About the Project
The Engineering Doctorate (EngD) in Composites Manufacture is a four-year doctorate programme for researchers who aspire to key leadership positions in industry.
Current manufacture by vacuum infusion of composite aircraft structures involves the use of consumables such as a vacuum bag, to allow for consolidation of the dry fibre preform and create a pressure differential needed to infuse the preform with resin.
Deposition of the vacuum bag over a complex shape requires very skilled manual labour which results in a very time consuming process. This coupled with the fact that the consumable cannot be re-used for a second part contributes to global waste.
The project will investigate an alternative composite manufacturing process which removes the requirement for a vacuum bag by using a sprayed on polymer layer to create an impermeable membrane. This “spray on vacuum bag” cures prior to infusion and is then integral to the component. The spray allows the manufacture of the component without the use of a vacuum bag and will thus reduce wastage, manufacturing time and complexity.
The main aim of the project will be to understand the requirements of a spray on vacuum bag and investigate the most optimal chemistry of the bag, which can create an impermeable membrane of sufficient robustness to avoid degradation (e.g. during handling, cure-cycle of 180⁰C over 4+ hours, preform movement during process prior to cure). Compatibility of the spray on material with both dry fibre performs and infusion resins will need to be considered.
The secondary aim is to investigate the weight penalty inherent in replacing the usual consumable vacuum bag with a permanent alternative while attempting to counteract this by improving the damage tolerance of the components. This improvement could be related both to damage visibility and damage resistance due to specific properties that may be inherent or integrate-able with the sprayed layer. Other possible advantages sought of the sprayed layer will be related to sealing and lightning strike resistance.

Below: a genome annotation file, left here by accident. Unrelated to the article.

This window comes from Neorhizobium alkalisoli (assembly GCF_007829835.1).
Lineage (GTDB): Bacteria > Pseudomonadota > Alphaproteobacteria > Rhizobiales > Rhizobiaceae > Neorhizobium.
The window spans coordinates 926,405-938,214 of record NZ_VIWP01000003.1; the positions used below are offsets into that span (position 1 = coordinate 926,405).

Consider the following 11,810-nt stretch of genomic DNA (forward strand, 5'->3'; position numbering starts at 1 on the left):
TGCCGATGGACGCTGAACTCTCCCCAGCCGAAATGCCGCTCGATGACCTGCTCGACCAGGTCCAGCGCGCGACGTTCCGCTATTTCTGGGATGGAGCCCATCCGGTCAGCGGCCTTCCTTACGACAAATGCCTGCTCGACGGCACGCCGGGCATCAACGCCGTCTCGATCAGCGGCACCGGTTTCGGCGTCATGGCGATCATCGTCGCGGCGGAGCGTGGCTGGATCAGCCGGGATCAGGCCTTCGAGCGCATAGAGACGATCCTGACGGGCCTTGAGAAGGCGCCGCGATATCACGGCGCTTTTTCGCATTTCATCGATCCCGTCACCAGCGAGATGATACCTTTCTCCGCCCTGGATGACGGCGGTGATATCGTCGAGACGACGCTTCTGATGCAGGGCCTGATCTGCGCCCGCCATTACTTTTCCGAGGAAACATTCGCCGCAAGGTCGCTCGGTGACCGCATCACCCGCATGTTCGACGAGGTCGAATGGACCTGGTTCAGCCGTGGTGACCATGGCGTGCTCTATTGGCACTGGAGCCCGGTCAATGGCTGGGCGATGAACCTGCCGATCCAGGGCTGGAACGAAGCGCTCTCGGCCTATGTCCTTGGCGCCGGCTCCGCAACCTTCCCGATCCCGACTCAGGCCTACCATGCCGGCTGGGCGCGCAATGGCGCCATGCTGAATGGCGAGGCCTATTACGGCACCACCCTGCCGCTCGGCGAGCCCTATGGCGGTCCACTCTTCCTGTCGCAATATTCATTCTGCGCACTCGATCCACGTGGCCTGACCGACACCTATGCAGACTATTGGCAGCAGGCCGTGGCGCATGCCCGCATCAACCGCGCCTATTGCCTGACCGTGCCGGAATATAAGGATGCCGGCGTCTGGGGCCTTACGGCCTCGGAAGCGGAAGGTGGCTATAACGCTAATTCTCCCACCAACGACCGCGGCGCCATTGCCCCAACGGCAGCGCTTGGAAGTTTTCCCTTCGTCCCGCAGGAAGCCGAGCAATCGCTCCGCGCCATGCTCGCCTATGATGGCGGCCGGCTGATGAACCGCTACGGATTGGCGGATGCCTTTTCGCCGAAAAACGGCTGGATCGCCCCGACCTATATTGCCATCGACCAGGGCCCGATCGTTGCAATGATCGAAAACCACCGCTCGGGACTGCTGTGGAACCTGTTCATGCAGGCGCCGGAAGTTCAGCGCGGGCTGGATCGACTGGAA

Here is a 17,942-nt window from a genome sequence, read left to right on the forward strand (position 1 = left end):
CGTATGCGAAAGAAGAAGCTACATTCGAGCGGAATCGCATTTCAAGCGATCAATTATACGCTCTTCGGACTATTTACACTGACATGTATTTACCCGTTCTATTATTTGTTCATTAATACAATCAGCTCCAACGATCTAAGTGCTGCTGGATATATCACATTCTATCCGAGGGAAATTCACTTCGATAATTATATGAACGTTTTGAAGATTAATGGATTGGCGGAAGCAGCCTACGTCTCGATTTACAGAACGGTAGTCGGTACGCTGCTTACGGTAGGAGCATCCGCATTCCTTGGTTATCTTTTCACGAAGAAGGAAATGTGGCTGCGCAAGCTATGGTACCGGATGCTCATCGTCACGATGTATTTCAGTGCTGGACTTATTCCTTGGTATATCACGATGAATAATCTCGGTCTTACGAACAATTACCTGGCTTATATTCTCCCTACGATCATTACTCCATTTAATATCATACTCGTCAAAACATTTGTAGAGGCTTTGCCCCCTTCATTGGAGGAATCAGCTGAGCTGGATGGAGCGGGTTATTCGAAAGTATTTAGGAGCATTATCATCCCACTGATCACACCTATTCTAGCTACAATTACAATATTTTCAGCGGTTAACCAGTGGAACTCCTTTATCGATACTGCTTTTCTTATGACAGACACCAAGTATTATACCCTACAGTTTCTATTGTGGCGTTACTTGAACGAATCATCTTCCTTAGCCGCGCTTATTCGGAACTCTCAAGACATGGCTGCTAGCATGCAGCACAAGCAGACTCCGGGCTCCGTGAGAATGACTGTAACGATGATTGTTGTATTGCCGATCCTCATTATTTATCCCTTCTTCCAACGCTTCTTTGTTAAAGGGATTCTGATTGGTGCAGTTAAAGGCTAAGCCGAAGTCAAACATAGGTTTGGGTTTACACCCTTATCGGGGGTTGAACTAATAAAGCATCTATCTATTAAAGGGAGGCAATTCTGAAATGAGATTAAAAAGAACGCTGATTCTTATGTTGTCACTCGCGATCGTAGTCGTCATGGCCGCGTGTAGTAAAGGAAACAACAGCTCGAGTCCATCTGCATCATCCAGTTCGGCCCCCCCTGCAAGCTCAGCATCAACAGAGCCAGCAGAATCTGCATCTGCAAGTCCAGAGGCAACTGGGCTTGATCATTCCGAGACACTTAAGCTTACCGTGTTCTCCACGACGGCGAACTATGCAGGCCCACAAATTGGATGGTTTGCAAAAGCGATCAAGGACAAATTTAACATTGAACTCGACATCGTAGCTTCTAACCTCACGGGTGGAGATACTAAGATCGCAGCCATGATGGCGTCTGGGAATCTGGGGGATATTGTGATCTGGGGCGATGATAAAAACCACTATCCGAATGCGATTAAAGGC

The third aim is to understand the effects of having a permanent “spray on” bag to the rest of the consumables needed for a vacuum resin infusion. Permeability mesh is usually required to aid the distribution of resin flow, and this consumable is removed and disposed of after cure. By not including the permeability mesh, resin flow will be hindered, and this may result in the preform not being fully infused. This can be combated using highly permeable preforms such as PvP or the use of fly-away mesh such as G-Flow.
A final aim is to assess the business case for switching to a fly away spray on vacuum bag in its effect on the manufacturing process. Demonstration of the technology via CoSinC WP6 prototypes (e.g. stiffened panel) should be targeted. The scope is mainly dry fibre infusion, however some investigations on pre-preg manufacturing process can be considered. Depending on the outcomes that start to emerge in terms of technical viability and business case assessment for the fly away consumable concept, a removable variant (e.g. Silicon vacuum bag) can be considered.
Airbus is a global leader in aeronautics, space and related services. In 2018, it generated revenues of € 64 billion and employed a workforce of around 134,000. Airbus offers the most comprehensive range of passenger airliners from 100 to more than 600 seats. Airbus is also a European leader providing tanker, combat, transport and mission aircraft, as well as Europe’s number one space enterprise and the world’s second largest space business. In helicopters, Airbus provides the most efficient civil and military rotorcraft solutions worldwide.
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